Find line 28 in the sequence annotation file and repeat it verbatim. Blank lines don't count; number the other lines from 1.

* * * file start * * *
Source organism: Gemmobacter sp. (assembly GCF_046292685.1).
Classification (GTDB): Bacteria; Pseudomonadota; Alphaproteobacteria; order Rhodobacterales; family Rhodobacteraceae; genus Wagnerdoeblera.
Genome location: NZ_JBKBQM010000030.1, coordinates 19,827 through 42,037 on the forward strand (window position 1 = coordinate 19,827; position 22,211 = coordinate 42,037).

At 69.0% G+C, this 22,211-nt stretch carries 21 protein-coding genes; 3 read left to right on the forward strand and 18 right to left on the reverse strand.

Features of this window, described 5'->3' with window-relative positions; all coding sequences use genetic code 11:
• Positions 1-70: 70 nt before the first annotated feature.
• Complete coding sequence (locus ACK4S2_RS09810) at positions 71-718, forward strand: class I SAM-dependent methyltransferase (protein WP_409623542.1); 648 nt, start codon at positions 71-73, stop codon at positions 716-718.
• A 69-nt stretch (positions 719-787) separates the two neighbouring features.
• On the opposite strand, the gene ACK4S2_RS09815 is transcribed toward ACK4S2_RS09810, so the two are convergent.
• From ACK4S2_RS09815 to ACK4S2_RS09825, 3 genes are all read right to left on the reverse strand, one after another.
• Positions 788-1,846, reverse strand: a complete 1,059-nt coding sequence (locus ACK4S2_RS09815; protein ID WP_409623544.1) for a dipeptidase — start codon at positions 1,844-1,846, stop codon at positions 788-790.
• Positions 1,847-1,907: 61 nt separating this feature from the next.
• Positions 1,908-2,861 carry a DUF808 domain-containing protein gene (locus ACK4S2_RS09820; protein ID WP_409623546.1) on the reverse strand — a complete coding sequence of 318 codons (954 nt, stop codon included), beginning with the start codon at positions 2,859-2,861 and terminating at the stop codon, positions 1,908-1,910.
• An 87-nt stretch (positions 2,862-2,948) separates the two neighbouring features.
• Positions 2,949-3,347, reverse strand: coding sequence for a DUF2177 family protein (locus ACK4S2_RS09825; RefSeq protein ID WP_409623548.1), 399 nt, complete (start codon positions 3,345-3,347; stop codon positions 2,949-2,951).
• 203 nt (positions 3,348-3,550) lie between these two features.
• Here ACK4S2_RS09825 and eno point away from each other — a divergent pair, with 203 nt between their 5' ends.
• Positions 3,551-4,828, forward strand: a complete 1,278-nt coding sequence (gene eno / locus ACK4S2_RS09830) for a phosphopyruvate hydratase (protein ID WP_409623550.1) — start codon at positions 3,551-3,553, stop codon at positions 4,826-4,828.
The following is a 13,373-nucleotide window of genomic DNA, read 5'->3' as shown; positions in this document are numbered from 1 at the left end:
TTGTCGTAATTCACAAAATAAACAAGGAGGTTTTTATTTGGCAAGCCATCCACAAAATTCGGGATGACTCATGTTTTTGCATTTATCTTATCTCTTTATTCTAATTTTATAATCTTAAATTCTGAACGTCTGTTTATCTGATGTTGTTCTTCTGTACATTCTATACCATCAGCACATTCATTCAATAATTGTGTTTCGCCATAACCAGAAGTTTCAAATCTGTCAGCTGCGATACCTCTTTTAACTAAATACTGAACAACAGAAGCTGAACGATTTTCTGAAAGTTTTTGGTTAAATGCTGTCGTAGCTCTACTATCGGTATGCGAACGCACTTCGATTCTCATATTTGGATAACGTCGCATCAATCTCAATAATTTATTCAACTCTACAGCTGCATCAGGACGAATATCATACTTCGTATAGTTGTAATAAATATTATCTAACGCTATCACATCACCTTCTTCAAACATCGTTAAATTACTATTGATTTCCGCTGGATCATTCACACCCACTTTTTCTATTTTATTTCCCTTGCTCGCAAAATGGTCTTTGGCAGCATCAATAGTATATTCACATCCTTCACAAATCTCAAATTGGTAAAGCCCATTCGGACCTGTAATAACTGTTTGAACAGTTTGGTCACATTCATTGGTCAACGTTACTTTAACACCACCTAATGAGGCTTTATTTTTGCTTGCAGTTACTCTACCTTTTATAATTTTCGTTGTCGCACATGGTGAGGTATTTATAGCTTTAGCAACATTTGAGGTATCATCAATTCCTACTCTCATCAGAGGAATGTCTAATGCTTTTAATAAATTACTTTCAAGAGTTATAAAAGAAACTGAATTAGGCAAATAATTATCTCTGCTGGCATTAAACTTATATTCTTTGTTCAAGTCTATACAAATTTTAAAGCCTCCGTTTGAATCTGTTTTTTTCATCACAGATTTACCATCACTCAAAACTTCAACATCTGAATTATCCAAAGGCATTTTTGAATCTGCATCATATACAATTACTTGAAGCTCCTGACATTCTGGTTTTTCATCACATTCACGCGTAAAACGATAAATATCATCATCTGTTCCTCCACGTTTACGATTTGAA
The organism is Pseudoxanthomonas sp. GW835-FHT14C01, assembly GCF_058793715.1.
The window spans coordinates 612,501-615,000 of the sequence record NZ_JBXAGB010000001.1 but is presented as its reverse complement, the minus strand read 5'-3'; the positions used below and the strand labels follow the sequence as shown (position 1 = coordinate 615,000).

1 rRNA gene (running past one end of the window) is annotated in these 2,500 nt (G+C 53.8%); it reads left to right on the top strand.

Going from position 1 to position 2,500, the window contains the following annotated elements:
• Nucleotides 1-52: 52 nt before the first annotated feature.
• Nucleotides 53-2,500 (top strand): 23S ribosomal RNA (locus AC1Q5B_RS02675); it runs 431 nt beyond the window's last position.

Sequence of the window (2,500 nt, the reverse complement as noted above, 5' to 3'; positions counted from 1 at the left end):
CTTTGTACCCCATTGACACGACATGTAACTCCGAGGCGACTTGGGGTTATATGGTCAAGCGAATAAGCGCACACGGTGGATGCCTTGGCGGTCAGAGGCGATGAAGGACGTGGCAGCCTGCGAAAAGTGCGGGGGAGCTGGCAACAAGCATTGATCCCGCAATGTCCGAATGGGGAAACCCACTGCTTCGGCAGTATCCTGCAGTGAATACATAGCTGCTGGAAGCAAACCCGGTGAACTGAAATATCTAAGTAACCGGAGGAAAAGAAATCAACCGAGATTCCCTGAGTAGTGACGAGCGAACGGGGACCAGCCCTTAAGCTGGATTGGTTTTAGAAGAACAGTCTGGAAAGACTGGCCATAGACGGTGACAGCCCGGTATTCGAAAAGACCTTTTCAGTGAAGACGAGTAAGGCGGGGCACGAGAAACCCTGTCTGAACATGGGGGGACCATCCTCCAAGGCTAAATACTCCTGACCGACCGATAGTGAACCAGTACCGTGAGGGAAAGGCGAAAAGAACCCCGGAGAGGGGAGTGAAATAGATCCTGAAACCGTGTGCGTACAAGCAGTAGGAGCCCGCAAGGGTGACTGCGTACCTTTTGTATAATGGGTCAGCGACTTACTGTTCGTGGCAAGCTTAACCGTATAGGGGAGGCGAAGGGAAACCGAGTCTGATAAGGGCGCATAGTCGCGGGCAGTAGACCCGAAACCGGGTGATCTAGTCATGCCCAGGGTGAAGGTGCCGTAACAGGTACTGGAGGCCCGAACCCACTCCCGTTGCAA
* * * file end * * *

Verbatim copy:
CTTTGTACCCCATTGACACGACATGTAACTCCGAGGCGACTTGGGGTTATATGGTCAAGCGAATAAGCGCACACGGTGGATGCCTTGGCGGTCAGAGGCGATGAAGGACGTGGCAGCCTGCGAAAAGTGCGGGGGAGCTGGCAACAAGCATTGATCCCGCAATGTCCGAATGGGGAAACCCACTGCTTCGGCAGTATCCTGCAGTGAATACATAGCTGCTGGAAGCAAACCCGGTGAACTGAAATATCTAAGTAACCGGAGGAAAAGAAATCAACCGAGATTCCCTGAGTAGTGACGAGCGAACGGGGACCAGCCCTTAAGCTGGATTGGTTTTAGAAGAACAGTCTGGAAAGACTGGCCATAGACGGTGACAGCCCGGTATTCGAAAAGACCTTTTCAGTGAAGACGAGTAAGGCGGGGCACGAGAAACCCTGTCTGAACATGGGGGGACCATCCTCCAAGGCTAAATACTCCTGACCGACCGATAGTGAACCAGTACCGTGAGGGAAAGGCGAAAAGAACCCCGGAGAGGGGAGTGAAATAGATCCTGAAACCGTGTGCGTACAAGCAGTAGGAGCCCGCAAGGGTGACTGCGTACCTTTTGTATAATGGGTCAGCGACTTACTGTTCGTGGCAAGCTTAACCGTATAGGGGAGGCGAAGGGAAACCGAGTCTGATAAGGGCGCATAGTCGCGGGCAGTAGACCCGAAACCGGGTGATCTAGTCATGCCCAGGGTGAAGGTGCCGTAACAGGTACTGGAGGCCCGAACCCACTCCCGTTGCAA